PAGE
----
"Oh, never bother about that," said the youngster, "I never lose my
temper, or scarcely ever."

"Ah, but if you do," said the farmer, "I make it a condition that I
shall tear a strip of your skin from your nape to your waist; that
will make a pretty ribbon to tie around the throat of my dog there."

"That doesn't suit me," was the reply. "So fare thee well, master, I
must try another place."

"Keep cool, keep cool," said the farmer. "I am a just man; what's good
for the man I consider good for the master. So if I should lose my
temper I am quite willing that you should take the ribbon of flesh
from my back."

"Oh, if that's so," said the youngster, "I'll agree to stay. But we
must have it in black and white."

So they sent for the notary and wrote it all down that if either lost
his temper he should also lose a strip of skin from his back. But the
eldest son had not been in the house a week when the master gave him
so hard a task that he lost his temper and had to give up a strip of
skin from his back. So he went home and told his brothers about it.

Well, the brothers were savage at hearing what he had suffered. And
the second son went to the same man in the hope of getting revenge for
his brother. But the same thing happened to him, and he had to come
with a strip of skin from his back like his elder brother.

Now the third son, whose name was Jack, made up his mind he wouldn't
be done like the other two. And he went to the man and he engaged
himself to serve him for the same wage but on the same conditions that
his two brothers had done.

The very first morning that Jack had to go out to work his master gave
him a piece of dry bread and told him to mind the sheep.

"Is this all I'm to get to eat?" said Jack.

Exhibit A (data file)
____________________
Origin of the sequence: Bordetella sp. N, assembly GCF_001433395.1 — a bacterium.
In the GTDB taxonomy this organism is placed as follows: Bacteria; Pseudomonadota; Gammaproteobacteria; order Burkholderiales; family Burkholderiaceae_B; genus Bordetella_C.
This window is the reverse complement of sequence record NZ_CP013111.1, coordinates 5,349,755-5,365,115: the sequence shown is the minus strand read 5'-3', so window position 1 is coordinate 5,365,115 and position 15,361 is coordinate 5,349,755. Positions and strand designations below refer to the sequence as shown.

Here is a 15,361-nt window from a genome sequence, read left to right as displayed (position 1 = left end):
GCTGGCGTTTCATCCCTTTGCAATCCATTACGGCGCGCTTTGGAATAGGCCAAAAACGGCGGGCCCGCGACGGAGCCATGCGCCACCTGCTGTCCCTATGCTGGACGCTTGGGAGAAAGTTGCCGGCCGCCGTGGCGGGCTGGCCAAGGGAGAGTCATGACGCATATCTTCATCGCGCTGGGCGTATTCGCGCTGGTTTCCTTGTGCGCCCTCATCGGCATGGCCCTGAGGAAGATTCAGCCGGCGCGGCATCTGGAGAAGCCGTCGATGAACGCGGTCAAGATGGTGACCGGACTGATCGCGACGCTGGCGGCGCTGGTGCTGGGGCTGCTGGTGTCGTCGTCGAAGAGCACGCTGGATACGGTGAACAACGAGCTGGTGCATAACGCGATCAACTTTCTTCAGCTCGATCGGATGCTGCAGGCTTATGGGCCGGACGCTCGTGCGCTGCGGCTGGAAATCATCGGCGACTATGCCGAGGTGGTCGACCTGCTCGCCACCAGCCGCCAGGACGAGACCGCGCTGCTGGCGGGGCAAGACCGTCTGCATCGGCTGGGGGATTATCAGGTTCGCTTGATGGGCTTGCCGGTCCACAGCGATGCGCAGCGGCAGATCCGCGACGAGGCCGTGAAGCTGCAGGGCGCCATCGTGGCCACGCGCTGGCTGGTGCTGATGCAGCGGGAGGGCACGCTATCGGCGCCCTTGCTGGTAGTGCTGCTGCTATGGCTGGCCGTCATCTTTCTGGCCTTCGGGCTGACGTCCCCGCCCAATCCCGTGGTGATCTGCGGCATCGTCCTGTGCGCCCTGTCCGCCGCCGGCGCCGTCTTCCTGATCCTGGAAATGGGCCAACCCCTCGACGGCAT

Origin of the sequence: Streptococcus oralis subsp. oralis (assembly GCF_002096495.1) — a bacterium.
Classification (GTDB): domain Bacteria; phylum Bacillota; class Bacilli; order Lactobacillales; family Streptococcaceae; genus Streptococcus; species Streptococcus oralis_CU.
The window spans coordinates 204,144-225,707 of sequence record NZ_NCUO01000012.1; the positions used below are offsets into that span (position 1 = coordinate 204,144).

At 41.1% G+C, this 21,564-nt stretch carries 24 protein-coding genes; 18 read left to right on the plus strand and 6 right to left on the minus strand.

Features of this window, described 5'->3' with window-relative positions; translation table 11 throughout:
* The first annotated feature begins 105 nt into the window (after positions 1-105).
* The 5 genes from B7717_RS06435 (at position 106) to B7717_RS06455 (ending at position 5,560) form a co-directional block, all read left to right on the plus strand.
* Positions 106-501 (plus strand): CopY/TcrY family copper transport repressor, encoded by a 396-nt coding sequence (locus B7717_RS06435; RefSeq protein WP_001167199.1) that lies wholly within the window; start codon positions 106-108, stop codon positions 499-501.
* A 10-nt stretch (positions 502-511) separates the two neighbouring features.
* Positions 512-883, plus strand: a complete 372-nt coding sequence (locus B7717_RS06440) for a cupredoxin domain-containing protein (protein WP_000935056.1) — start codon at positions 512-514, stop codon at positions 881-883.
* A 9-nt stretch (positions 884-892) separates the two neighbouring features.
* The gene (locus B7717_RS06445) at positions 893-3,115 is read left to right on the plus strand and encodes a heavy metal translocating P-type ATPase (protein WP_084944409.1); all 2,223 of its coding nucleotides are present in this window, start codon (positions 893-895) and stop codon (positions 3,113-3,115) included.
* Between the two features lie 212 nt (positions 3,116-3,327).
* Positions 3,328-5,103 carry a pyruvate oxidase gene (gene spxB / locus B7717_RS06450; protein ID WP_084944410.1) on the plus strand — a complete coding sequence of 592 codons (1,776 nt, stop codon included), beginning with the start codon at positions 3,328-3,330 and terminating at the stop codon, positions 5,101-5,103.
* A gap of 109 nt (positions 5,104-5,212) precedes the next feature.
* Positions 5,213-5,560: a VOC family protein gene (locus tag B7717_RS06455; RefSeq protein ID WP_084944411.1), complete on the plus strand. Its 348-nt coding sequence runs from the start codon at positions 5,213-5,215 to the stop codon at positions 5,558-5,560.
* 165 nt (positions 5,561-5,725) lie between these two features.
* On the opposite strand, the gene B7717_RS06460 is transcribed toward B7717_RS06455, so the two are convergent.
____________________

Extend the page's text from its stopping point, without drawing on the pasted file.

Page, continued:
"Why, yes," said the master; "there'll be supper when you come home."

Jack was going to complain when his master called out to him, "Keep
cool, Jack, keep cool," and pointed to his back.

So Jack swallowed his rage and went out into the field. But on his way
he met a man, to whom he sold one of the sheep for five shillings, and
went and bought enough to eat and drink for a whole week.

When he got home that evening his master began to count the sheep, and
when he found one was missing, he said to Jack:

"You've let one of the sheep run away."

"No, no, sir," said Jack, "I sold him to a man passing along."

"You shouldn't have done that without my telling you; but where's the

"Oh, with the money," said Jack, "I went and bought me some eats." And
he showed him what he had bought.

The master was going to fly in a rage, but Jack said to him: "Keep
cool, master, keep cool," and pointed to his back. So he remembered
and said nothing more.

The next day Jack was ordered to take the pigs to market to sell them,
and after he had cut off all their tails he sold them and pocketed the
money; and then he went to a marsh near the farm and planted all the
tails in the marsh.

When he got home the master asked him if he had sold the pigs.

He said: "No, they all rushed into the marsh at the foot of the

"I don't believe you," said the master, and was going to get into a
rage when Jack said to him:

"Keep cool, master, keep cool."

So he went with Jack to the marsh, and when he saw the pigs' tails all
peeping out the marsh he went and plucked one of them out of the
ground, and Jack said:

"There, you've torn the tail from the poor pig's back."

Then the master was going to get into a rage again but Jack said:
"Keep cool, master, keep cool," and pointed to his back.

Next day the master didn't like sending Jack out with the animals or
else he might sell them to get some dinner.